USS John S McCain collides with merchant ship

NSP

LE
I am waiting for the adhoc reckoning of our oracle on this latest update.
Indeed. His pronouncements on running lights, shapes and the workings of the autopilot were an absolute revelation. Who knew...?

I mean, I've only spent nineteen years working at sea; other ArRSers moreso and with actual navigational responsibilities and experience.
 

Wooden Wonder

War Hero
Getting back to Bridge procedures on US warships; I stumbled across an interesting blog article on the US Naval Institute website written by a retired USN Captain - which contained a surprising recollection: (full article is here)

"I will not pretend to have a clue regarding the circumstances that led to the collisions of the USS John S. McCain (DDG-56) or the USS Fitzgerald (DDG-63) so I won’t comment on what might or might not have happened. Nor am I the guy to critique the navy’s process for training and selecting officers for command-at-sea. But what I will say is that sometimes avoiding a collision is much more difficult than you’d think. In fact, I’m surprised it doesn’t happen more often.

In a career that included seven ships, six of them came mere feet away from catastrophes like what happened on the John S. McCain and the Fitzgerald. While roughly half of those near misses were the direct result of ownship negligence or poor watch-standing, the others were caused by either severe weather, low visibility, shipping density, engineering casualties, inherently risky missions in restricted waters, or some combination of those factors."


Even if half of them were the result of external factors; it strikes me as an extraordinarily large number of near miss ' catastrophes for one person to have experienced.
Was he known as 'Uncle Albert'? ;)
 

OllieReeder

War Hero
A bit off topic - sorry - but one of the oddities of the RN during the Second World War was that two of the most highly regarded vessels for consistently superb ship-handling were the Belgian corvettes, HM Ships Buttercup and Godetia; there were not enough Belgian sailors to form a Free Belgian Navy, but instead they formed a Belgian Section within the RN itself. They were mostly from the cross-Channel ferry community (which was why they had been safe in the UK when the Germans invaded). The two corvettes' crews were distinctly average on ASW tasks, but since every watch-keeping officer was a fully qualified Master, it was generally reckoned that if you got torpedoed, there was no ship you would rather see coming to pick you up, as they were superlative at those key seamanship skills. Pulled off some heroic rescues in the foulest of conditions, including the monstrous HX229/SC122 battle in 1943.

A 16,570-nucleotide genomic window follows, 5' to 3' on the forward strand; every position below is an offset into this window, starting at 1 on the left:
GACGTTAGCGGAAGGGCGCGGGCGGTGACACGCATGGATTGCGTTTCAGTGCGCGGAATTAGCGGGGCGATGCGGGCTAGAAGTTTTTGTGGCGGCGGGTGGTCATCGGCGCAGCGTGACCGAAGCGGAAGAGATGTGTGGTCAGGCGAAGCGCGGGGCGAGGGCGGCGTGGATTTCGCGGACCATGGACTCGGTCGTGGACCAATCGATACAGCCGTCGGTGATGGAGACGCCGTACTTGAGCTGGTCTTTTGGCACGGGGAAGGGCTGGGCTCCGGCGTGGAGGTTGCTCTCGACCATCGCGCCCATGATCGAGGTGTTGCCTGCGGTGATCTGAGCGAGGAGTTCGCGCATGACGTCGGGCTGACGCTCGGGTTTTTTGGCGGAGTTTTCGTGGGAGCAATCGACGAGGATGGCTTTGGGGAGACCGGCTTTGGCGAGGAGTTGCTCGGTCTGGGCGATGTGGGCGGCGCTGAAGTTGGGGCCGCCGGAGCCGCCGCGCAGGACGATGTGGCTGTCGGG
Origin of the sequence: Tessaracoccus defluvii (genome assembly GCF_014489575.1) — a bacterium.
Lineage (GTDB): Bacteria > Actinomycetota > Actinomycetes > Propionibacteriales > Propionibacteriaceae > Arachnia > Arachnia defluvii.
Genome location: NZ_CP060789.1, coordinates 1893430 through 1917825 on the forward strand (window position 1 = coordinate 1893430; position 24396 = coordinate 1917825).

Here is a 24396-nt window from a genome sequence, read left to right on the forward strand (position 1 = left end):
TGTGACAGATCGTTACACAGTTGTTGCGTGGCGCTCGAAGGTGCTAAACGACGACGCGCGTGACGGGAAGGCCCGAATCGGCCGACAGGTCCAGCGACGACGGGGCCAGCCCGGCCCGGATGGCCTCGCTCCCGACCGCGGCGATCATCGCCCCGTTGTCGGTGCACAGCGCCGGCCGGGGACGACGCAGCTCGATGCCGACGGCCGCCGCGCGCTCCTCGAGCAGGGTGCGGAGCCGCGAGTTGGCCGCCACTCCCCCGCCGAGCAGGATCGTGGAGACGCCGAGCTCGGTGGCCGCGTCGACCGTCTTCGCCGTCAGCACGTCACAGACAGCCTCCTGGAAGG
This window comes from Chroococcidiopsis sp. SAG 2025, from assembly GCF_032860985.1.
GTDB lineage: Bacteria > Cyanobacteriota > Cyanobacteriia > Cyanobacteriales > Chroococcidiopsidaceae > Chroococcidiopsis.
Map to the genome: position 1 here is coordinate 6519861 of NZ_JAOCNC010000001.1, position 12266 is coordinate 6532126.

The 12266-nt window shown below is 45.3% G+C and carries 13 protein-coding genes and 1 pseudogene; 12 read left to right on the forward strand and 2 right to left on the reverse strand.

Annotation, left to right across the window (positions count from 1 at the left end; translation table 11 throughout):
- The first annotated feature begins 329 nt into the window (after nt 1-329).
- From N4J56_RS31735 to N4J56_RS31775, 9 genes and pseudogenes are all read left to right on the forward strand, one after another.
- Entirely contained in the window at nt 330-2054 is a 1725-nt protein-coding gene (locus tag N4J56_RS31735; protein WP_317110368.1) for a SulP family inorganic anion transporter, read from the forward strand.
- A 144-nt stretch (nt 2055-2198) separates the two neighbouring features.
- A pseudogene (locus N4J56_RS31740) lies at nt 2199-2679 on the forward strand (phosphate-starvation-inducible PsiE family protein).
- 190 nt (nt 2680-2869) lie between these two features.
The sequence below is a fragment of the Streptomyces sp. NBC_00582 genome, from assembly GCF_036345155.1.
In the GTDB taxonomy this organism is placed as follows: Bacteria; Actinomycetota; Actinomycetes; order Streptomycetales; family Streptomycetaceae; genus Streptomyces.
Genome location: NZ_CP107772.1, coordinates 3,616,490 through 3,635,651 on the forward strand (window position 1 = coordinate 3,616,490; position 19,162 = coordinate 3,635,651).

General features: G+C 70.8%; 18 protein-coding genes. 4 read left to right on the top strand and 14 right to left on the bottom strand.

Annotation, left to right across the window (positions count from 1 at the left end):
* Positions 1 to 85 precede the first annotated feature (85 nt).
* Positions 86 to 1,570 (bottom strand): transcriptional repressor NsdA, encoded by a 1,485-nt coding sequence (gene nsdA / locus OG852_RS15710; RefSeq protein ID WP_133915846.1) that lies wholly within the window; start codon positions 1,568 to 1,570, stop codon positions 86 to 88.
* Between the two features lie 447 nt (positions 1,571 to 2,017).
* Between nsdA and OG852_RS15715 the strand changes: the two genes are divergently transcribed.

seaweed

LE
Book Reviewer
In sixties the RN, assisted by the Applied Psychology Unit at Cambridge, gave a lot of thought to watchkeeping routines when it realised that ships might substantially have to be fought in port and starboard Defence Watches [that was one of the reasons for (eventually, in 1972) switching from deep specialist Gunnery and ASW officers to a hybrid called the Principal Warfare Officer]. One offering that lasted for a while was 7 & 5, whereby one watch was on 0100-0800 and 1300-1800, the other the opposite way, with no creeping adjustment via the 2 hour dog watches 1600-2000. The OOW on the bridge however would typically be in traditional three 4 hour watches but would also be taking a turn at other things like Flight Deck Officer for the helo when required. It was a belated acknowledgment that fatigue is not necessarily a sign of moral weakness. 7 & 5 eventually largely gave way to six and six. The time off however has to cover action stations, replenishment, the day job, meals, personal housekeeping so you still don't get the medically recommended quantity of continuous sleep. We won two world wars without that so who cares!
 

merchantman

War Hero
For those still interested: